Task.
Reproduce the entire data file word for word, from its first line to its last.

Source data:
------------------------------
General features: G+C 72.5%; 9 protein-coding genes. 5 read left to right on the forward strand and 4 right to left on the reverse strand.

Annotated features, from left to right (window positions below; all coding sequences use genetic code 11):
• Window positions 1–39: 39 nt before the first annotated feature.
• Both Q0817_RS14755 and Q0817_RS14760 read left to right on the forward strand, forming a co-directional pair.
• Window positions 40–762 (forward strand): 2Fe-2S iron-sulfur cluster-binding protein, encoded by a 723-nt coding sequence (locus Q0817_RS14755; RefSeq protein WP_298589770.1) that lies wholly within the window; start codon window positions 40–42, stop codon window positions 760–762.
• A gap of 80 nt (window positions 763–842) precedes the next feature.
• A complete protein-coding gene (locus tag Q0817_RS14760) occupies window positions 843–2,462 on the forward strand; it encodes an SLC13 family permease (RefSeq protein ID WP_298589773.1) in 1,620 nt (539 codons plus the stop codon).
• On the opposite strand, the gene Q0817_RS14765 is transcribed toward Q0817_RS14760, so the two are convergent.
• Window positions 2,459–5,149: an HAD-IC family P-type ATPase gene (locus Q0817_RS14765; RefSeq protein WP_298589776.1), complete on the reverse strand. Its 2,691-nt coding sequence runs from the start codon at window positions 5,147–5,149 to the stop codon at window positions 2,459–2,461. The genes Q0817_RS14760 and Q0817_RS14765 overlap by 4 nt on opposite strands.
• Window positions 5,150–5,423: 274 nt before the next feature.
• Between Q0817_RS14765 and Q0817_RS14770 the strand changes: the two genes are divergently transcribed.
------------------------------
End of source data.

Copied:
General features: G+C 72.5%; 9 protein-coding genes. 5 read left to right on the forward strand and 4 right to left on the reverse strand.

Annotated features, from left to right (window positions below; all coding sequences use genetic code 11):
• Window positions 1–39: 39 nt before the first annotated feature.
• Both Q0817_RS14755 and Q0817_RS14760 read left to right on the forward strand, forming a co-directional pair.
• Window positions 40–762 (forward strand): 2Fe-2S iron-sulfur cluster-binding protein, encoded by a 723-nt coding sequence (locus Q0817_RS14755; RefSeq protein WP_298589770.1) that lies wholly within the window; start codon window positions 40–42, stop codon window positions 760–762.
• A gap of 80 nt (window positions 763–842) precedes the next feature.
• A complete protein-coding gene (locus tag Q0817_RS14760) occupies window positions 843–2,462 on the forward strand; it encodes an SLC13 family permease (RefSeq protein ID WP_298589773.1) in 1,620 nt (539 codons plus the stop codon).
• On the opposite strand, the gene Q0817_RS14765 is transcribed toward Q0817_RS14760, so the two are convergent.
• Window positions 2,459–5,149: an HAD-IC family P-type ATPase gene (locus Q0817_RS14765; RefSeq protein WP_298589776.1), complete on the reverse strand. Its 2,691-nt coding sequence runs from the start codon at window positions 5,147–5,149 to the stop codon at window positions 2,459–2,461. The genes Q0817_RS14760 and Q0817_RS14765 overlap by 4 nt on opposite strands.
• Window positions 5,150–5,423: 274 nt before the next feature.
• Between Q0817_RS14765 and Q0817_RS14770 the strand changes: the two genes are divergently transcribed.